East Pyongyang Grand Theatre

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East Pyongyang Grand Theatre
East Pyongyang Grand Theatre is located in Pyongyang
East Pyongyang Grand Theatre
East Pyongyang Grand Theatre
Location Pyongyang, North Korea
Coordinates Coordinates: 39°01′52″N 125°46′13″E / 39.031158°N 125.770413°E / 39.031158; 125.770413
Capacity 2,500
Surface 62,000 square metres (670,000 sq ft)
Built 1989 (1989)
East Pyongyang Grand Theatre
Chosŏn'gŭl 동평양 대극장
Hancha 東平壤 大劇場
Revised Romanization Dongpyeongyang Daegeukjang
McCune–Reischauer Tongp'yŏngyang Taekŭkchang

The East Pyongyang Grand Theatre is a 2,500-seat theatre located in the North Korean capital, Pyongyang. It was the site of the 2008 concert by the New York Philharmonic, which was the first significant cultural visit to North Korea by the United States since the Korean War.[1]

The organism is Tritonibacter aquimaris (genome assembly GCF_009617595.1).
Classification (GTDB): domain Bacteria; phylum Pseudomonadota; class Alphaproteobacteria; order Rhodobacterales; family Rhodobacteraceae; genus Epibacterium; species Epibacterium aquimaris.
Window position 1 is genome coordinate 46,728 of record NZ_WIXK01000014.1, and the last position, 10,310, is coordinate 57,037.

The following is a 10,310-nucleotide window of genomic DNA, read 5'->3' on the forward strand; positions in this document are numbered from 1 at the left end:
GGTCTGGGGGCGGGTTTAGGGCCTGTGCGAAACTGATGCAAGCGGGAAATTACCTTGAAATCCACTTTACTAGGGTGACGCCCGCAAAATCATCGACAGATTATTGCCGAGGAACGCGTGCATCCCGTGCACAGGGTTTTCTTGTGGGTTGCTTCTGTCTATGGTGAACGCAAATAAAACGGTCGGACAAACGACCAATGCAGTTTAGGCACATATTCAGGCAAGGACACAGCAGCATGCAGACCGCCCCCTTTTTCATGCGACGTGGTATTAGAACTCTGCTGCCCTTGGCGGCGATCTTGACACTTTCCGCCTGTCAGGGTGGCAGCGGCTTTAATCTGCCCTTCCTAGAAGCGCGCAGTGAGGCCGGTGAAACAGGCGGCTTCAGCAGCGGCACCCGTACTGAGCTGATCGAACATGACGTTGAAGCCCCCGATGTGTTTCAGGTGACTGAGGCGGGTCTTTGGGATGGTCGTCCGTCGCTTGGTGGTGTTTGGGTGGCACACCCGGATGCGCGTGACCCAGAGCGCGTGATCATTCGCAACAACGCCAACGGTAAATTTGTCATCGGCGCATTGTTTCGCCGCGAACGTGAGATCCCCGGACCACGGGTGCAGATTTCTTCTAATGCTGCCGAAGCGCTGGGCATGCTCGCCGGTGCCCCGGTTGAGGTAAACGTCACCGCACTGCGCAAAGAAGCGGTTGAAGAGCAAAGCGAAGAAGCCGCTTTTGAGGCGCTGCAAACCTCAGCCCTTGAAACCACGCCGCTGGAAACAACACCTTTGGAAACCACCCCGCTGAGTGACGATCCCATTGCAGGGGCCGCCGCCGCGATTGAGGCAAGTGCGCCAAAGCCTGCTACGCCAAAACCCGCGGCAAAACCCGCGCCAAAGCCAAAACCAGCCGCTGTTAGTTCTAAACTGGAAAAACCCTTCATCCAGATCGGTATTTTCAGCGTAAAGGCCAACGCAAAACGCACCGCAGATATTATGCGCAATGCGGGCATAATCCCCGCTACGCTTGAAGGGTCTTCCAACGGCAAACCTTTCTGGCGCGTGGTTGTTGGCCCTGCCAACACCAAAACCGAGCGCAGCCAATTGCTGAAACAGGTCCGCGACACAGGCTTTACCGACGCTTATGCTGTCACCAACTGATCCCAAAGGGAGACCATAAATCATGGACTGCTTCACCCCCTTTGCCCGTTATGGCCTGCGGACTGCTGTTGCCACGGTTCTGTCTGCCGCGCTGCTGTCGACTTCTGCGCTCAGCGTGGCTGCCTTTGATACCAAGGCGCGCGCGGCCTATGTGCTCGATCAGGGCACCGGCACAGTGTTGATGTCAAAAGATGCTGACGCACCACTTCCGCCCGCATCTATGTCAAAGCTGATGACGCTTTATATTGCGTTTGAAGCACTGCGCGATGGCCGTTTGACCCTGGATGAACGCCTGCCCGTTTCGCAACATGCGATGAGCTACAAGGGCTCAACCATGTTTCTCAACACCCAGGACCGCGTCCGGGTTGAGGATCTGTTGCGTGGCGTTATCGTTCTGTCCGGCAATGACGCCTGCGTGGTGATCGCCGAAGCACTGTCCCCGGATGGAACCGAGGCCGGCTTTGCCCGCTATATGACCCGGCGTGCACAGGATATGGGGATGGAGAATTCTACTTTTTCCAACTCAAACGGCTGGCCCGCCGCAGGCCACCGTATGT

The hall was built in 1989 and is normally a venue for performances that celebrate North Korea's dynastic leaders and national achievements,[2] and "revolutionary operas that depict North Korea's struggles in song and dance."[this quote needs a citation] The December before the concert, it had hosted an opera honoring Kim Jong-suk, the mother of North Korean leader Kim Jong-il.[3]

On New Year's Day 2007, following reconstruction, the theatre hosted the Mansudae Art Troupe.[4] Its "massive" stage needed an acoustic shell built to properly project the orchestra's sound. The theatre was specifically chosen by Zarin Mehta, who rejected the home of the North Korea State Symphony as too small.[3]

The overall size is more than 62,000 square meters. A collonated great hall (lobby) includes a mural of Ulrim Falls.[4] According to a Reuters journalist, its architecture is "bland communist", and a "hulking, ramshackle structure the locals struggle to keep heated and lit at night."[5]

See also[edit]


  1. ^ North Korea welcomes the New York Philharmonic
  2. ^ "In pictures: North Korea concert". BBC News. 26 February 2008. 
  3. ^ a b Evan Ramstad (February 21, 2008). "An American in Pyongyang". The Wall Street Journal. Retrieved 2008-03-20. 
  4. ^ a b "Renovated East Pyongyang Grand Theater". Korean News Service. January 22, 2007. Retrieved 2008-03-20. 
  5. ^ Jeremy Laurence (February 25, 2008). "Kim Jong-il: Will he or won't he go to concert?". Reuters. Retrieved 2008-03-20. 

External links[edit]